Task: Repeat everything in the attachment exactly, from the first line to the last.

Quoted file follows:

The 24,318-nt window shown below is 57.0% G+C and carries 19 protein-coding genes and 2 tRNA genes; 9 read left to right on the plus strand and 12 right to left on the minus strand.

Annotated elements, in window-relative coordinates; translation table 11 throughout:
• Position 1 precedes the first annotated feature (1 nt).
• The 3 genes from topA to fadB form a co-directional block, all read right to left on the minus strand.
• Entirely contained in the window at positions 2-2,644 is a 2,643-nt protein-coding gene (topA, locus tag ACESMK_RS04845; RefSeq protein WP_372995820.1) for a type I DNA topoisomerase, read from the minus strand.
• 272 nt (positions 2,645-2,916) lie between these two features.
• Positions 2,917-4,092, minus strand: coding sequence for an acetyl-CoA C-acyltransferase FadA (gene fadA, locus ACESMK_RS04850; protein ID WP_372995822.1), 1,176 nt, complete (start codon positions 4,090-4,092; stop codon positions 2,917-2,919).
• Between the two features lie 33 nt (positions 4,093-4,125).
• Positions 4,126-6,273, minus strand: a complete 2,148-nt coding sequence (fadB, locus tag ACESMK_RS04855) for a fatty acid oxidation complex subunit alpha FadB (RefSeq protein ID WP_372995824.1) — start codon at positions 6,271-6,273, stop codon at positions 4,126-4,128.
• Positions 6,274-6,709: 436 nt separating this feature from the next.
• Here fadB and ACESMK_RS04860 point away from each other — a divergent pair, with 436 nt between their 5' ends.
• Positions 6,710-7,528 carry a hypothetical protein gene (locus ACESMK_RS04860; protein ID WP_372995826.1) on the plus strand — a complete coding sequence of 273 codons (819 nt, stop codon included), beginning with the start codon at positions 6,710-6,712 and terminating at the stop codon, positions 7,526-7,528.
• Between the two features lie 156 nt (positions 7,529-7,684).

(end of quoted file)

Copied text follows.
The 24,318-nt window shown below is 57.0% G+C and carries 19 protein-coding genes and 2 tRNA genes; 9 read left to right on the plus strand and 12 right to left on the minus strand.

Annotated elements, in window-relative coordinates; translation table 11 throughout:
• Position 1 precedes the first annotated feature (1 nt).
• The 3 genes from topA to fadB form a co-directional block, all read right to left on the minus strand.
• Entirely contained in the window at positions 2-2,644 is a 2,643-nt protein-coding gene (topA, locus tag ACESMK_RS04845; RefSeq protein WP_372995820.1) for a type I DNA topoisomerase, read from the minus strand.
• 272 nt (positions 2,645-2,916) lie between these two features.
• Positions 2,917-4,092, minus strand: coding sequence for an acetyl-CoA C-acyltransferase FadA (gene fadA, locus ACESMK_RS04850; protein ID WP_372995822.1), 1,176 nt, complete (start codon positions 4,090-4,092; stop codon positions 2,917-2,919).
• Between the two features lie 33 nt (positions 4,093-4,125).
• Positions 4,126-6,273, minus strand: a complete 2,148-nt coding sequence (fadB, locus tag ACESMK_RS04855) for a fatty acid oxidation complex subunit alpha FadB (RefSeq protein ID WP_372995824.1) — start codon at positions 6,271-6,273, stop codon at positions 4,126-4,128.
• Positions 6,274-6,709: 436 nt separating this feature from the next.
• Here fadB and ACESMK_RS04860 point away from each other — a divergent pair, with 436 nt between their 5' ends.
• Positions 6,710-7,528 carry a hypothetical protein gene (locus ACESMK_RS04860; protein ID WP_372995826.1) on the plus strand — a complete coding sequence of 273 codons (819 nt, stop codon included), beginning with the start codon at positions 6,710-6,712 and terminating at the stop codon, positions 7,526-7,528.
• Between the two features lie 156 nt (positions 7,529-7,684).